• Good morning. It is a great honor to return to IIT and celebrate together. I would like to thank President Anderson for his kind invitation and all of you for your warm welcome. I would also like to thank all faculty members who have done so much to bring us here today.Let me start with a full disclosure of my highly personal interest in today’s ceremony.I am the proud mother of one of the 2,591 graduates whose accomplishments are being recognized today. As an immensely proud mom, I would like to extend a special welcome to all families and friends who are joining this wonderful commencement exercise. This is a joyous moment for all of us.Today the center of our universe is right here in Chicago, on the Ed Glancy Field. Today you – the graduates of this great university – have the right to feel like the new masters of the academic universe.Hard work, boundless energy, relentless curiosity, and incredible talent: these are some of the qualities that helped you achieve success in the classroom. These are the qualities that you can now bring to bear on some of the world’s most exciting challenges. The world is not short of that!In other words, after writing the prologue, you are now y to draft your own 21st-century legacies in engineering, architecture, business, design, law, and science and technology. What an incredible privilege, what a great responsibility!Of course, many of you aly know that the line from college to career is unlikely to be perfectly straight. There will almost certainly be plenty of twists and turns, ups and downs and bumps along your way.But many of you will also realize that your starting point could hardly be better. And this is why we are here today – to celebrate the beginning of your journey, the starting point of a new adventure. It is a day of hope. It is a day of promise. It is a day of joy – for all of us.With this in mind, I would like to talk about three things that could help along the journey:First, reinventing yourself and welcoming change and risks.Second, standing up for your values and ideas.Third, encouraging transformational change in others.If you will indulge me, I would like to introduce these points by briefly recounting personal experiences that have shaped my life. Of course, my experiences may not be the ultimate nuggets of wisdom. But as Mark Twain once said: “It is better to have old second-hand diamonds than none at all.”201507/388165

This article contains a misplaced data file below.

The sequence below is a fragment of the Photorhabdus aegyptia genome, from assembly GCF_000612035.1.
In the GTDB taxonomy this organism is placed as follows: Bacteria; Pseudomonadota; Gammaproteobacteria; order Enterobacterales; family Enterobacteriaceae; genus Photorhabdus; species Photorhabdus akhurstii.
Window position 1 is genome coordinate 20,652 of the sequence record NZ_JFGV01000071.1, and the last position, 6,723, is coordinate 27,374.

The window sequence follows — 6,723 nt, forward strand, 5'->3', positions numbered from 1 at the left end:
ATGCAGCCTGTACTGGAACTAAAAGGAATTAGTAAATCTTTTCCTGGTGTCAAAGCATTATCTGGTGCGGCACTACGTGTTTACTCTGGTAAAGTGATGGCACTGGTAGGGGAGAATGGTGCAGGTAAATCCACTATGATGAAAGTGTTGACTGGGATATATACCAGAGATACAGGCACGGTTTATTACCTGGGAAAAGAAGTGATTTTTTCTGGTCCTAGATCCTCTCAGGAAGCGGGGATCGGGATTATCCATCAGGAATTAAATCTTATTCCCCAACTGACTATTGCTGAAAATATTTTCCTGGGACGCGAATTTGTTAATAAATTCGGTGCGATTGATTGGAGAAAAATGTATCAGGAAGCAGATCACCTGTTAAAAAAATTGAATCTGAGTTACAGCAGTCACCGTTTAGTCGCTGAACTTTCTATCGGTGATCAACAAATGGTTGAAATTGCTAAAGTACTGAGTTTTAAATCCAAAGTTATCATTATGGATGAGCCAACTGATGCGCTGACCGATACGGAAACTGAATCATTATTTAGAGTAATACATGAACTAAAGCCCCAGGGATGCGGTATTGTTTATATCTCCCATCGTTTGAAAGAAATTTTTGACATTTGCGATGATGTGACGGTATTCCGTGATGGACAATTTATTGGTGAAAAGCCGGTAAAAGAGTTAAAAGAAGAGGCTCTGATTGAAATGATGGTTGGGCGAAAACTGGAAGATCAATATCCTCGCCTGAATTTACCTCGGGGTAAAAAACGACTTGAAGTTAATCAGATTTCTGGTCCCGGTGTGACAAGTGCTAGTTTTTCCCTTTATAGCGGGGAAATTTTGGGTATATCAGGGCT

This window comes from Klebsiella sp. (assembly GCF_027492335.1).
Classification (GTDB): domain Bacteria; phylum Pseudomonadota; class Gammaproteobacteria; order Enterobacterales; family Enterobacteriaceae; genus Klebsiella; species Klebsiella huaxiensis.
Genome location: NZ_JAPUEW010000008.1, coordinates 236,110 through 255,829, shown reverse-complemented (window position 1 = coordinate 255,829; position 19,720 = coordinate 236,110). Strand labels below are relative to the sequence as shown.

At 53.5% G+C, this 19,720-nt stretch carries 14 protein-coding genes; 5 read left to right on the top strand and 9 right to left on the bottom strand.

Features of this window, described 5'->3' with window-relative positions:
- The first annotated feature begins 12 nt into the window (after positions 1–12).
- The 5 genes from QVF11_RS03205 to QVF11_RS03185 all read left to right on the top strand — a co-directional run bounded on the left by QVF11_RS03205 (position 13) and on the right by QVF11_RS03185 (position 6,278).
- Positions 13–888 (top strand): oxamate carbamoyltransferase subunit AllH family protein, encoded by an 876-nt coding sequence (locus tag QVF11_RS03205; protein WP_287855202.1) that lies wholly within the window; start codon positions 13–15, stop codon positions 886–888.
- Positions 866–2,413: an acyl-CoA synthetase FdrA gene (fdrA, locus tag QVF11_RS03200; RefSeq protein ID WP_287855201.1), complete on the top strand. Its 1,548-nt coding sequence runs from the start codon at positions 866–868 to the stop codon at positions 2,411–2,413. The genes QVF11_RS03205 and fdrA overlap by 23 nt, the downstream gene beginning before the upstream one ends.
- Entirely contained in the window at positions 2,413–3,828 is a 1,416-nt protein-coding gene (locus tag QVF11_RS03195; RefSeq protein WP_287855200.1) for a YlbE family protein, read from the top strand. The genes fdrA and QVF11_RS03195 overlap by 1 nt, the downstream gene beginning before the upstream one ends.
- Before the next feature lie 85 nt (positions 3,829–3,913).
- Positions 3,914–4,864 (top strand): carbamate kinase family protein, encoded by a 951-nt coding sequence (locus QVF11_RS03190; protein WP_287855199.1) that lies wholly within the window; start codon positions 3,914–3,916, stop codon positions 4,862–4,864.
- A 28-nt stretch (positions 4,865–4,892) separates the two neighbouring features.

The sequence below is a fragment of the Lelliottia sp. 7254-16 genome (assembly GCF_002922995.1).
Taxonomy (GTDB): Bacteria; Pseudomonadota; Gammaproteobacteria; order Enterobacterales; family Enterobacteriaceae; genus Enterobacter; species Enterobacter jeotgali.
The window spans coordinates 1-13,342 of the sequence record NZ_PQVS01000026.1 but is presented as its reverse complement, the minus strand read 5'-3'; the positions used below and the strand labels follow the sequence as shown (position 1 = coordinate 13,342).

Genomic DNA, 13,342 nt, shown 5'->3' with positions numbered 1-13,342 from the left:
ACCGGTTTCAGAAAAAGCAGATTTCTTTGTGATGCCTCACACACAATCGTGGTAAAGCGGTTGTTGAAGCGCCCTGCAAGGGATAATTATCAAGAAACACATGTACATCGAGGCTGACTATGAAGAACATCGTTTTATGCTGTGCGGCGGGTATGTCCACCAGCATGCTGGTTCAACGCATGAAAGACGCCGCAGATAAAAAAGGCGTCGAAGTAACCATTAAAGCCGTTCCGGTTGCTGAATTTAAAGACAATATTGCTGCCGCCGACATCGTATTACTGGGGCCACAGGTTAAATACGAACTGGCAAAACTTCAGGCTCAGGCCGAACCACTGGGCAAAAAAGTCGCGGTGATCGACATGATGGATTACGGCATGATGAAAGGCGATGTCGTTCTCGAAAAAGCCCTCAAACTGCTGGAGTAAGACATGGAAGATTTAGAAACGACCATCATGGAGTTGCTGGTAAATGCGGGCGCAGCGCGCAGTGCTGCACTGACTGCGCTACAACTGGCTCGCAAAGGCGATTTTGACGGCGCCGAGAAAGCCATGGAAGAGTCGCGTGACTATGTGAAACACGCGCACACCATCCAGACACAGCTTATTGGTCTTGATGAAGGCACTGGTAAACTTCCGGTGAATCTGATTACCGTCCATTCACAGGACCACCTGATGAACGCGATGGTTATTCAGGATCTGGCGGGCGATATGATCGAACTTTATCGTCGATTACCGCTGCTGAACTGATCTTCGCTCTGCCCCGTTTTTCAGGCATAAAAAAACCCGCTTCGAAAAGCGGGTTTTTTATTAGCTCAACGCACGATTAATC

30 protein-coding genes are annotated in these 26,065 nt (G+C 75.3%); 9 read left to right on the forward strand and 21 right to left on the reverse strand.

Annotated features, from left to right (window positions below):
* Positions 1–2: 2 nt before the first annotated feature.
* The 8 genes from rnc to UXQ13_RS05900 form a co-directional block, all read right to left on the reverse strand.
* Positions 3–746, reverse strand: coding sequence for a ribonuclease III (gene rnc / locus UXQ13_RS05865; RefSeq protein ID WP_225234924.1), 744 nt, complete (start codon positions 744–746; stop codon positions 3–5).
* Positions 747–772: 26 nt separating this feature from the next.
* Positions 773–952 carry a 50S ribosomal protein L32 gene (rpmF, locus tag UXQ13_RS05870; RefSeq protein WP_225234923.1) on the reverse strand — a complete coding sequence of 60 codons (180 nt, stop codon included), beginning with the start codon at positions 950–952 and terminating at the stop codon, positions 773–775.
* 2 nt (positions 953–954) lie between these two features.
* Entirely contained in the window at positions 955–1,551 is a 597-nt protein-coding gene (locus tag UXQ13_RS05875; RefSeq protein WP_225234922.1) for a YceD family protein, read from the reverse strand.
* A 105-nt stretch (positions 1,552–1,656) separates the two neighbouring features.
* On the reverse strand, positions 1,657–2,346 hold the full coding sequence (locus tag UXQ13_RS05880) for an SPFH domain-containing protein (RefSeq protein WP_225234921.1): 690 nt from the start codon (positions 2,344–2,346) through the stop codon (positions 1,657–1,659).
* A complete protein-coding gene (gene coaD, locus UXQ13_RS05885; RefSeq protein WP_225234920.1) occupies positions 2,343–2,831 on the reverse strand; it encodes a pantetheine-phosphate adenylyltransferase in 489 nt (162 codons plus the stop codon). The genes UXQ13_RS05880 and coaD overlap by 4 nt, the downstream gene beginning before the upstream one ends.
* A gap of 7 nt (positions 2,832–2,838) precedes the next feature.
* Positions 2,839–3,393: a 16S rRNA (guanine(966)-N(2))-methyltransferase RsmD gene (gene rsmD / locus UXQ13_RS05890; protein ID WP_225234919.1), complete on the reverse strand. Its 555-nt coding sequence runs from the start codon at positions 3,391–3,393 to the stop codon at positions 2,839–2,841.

• Members of the Class of 2006, friends, faculty, parents, members of the Taliban: Thank you very much. What? What? Oh, come on. Come on. What are you going to do, bury me up to my head in the sand? Something, come on. Hey, Ive been there. Ive been there.2006届的毕业生,各位朋友,全体教职员工,各位家长以及塔利班分子,非常感谢你们!什么?你说什么?哦,你们打算做什么?活埋了我?来吧,来吧!嘿,我去过那儿,我亲身经历过塔利班的统治。I have to be honest, I was a bit nervous to come back to Yale. I graduated with the Class of 1989, 17 years ago, and I still have this recurring nightmare. I still have this recurring nightmare. Trumbull, yes, thank you. Trumbull. Sure, why not? I still have this recurring nightmare that theres some exam I havent completed in one of those throwaway science courses like you know Intro. to Psych or something. Oh, come on. I love Intro. to Psych. I just really didnt want to take a science course. And actually last night I literally had a dream that the campus police had an outstanding warrant for my arrest if I returned to Yale. So I was a little bit nervous.坦白说,重返耶鲁我确实有点紧张。17年前,也就是1989年,我从这里毕业,但是噩梦至今仍没有结束。噩梦仍纠缠不休。特兰布尔,没错,这当然得感谢特兰布尔学院,为什么不呢?我至今仍会做这样的噩梦,梦到自己还有某一科考试没有完成,都是一些垃圾学科的考试,比如《心理学入门》。事实上,我挺喜欢《心理学入门》,只是很不愿意学习理科。昨天晚上我确实做了一个梦,梦见我一旦回到耶鲁大学,校警卫将有充分的理由将我逮捕。所以我确实有点儿紧张。And the other reason I was reluctant to return to campus is that being here actually allows the Yale Alumni Association to get a pinpoint on me. Because you dont know this about the Yale Alumni Association yet, but let me just warn you: for the rest of your life, they will hunt you down. No matter where you go, no matter what country you live in, they will find you, and they will write you letters and they will squeeze you for every cent you make. Seriously, enjoy the next 24 hours because right now you are still students. Tuesday morning they will have all your numbers, all your address in the database and they will start tracking you. If Osama bin Laden was a Yale graduate they would know what cave he was in, exactly. Its true. President Bush should get the Yale Alumni Association on the case.我不愿重返耶鲁还有另外一个原因,那就是,一旦我回到这里,耶鲁校友会就能精确把握我的动向。你们也许还不太了解耶鲁校友会吧,那我就给你们提个醒吧,在你们毕业之后,耶鲁校友会将会一直追踪你。不管你走到哪里,不管你生活在哪个国家,他们都会找到你,给你写信,会榨干你挣到的每一分钱。严肃点说,尽情享受这最后24小时的学生时光吧!星期二早上,他们将会把你们所有人的电话号码和地址存入数据库,并开始追踪你们。如果奥萨马·本·拉登是耶鲁毕业的,那么他们将会知道他藏在哪一个山洞里。这是真的。布什总统应该请耶鲁校友会来协助处理本·拉登一案。 /201310/260628